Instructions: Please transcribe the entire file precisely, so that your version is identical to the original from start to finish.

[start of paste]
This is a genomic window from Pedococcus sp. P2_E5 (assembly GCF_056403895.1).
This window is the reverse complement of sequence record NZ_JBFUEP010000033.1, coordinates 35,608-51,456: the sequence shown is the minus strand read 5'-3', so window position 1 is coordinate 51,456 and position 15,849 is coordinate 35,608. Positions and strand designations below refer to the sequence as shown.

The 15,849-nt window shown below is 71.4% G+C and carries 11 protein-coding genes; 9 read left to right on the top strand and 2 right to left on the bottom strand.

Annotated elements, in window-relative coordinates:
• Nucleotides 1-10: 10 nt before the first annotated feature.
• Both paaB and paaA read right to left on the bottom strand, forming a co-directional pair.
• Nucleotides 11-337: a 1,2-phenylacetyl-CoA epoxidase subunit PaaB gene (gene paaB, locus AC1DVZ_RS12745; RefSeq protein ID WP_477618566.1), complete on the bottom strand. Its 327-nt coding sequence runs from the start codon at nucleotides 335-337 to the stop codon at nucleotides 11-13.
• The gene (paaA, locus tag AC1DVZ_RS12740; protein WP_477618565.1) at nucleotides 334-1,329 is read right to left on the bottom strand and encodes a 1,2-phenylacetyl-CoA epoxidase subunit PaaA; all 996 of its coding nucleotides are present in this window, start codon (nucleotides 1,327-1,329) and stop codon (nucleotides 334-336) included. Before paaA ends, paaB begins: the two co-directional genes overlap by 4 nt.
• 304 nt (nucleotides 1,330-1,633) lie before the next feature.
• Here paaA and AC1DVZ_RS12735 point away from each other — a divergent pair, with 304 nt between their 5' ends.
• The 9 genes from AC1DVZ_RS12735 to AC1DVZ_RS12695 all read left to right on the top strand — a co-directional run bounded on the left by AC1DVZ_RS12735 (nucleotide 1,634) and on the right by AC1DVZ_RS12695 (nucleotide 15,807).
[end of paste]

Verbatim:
This is a genomic window from Pedococcus sp. P2_E5 (assembly GCF_056403895.1).
This window is the reverse complement of sequence record NZ_JBFUEP010000033.1, coordinates 35,608-51,456: the sequence shown is the minus strand read 5'-3', so window position 1 is coordinate 51,456 and position 15,849 is coordinate 35,608. Positions and strand designations below refer to the sequence as shown.

The 15,849-nt window shown below is 71.4% G+C and carries 11 protein-coding genes; 9 read left to right on the top strand and 2 right to left on the bottom strand.

Annotated elements, in window-relative coordinates:
• Nucleotides 1-10: 10 nt before the first annotated feature.
• Both paaB and paaA read right to left on the bottom strand, forming a co-directional pair.
• Nucleotides 11-337: a 1,2-phenylacetyl-CoA epoxidase subunit PaaB gene (gene paaB, locus AC1DVZ_RS12745; RefSeq protein ID WP_477618566.1), complete on the bottom strand. Its 327-nt coding sequence runs from the start codon at nucleotides 335-337 to the stop codon at nucleotides 11-13.
• The gene (paaA, locus tag AC1DVZ_RS12740; protein WP_477618565.1) at nucleotides 334-1,329 is read right to left on the bottom strand and encodes a 1,2-phenylacetyl-CoA epoxidase subunit PaaA; all 996 of its coding nucleotides are present in this window, start codon (nucleotides 1,327-1,329) and stop codon (nucleotides 334-336) included. Before paaA ends, paaB begins: the two co-directional genes overlap by 4 nt.
• 304 nt (nucleotides 1,330-1,633) lie before the next feature.
• Here paaA and AC1DVZ_RS12735 point away from each other — a divergent pair, with 304 nt between their 5' ends.
• The 9 genes from AC1DVZ_RS12735 to AC1DVZ_RS12695 all read left to right on the top strand — a co-directional run bounded on the left by AC1DVZ_RS12735 (nucleotide 1,634) and on the right by AC1DVZ_RS12695 (nucleotide 15,807).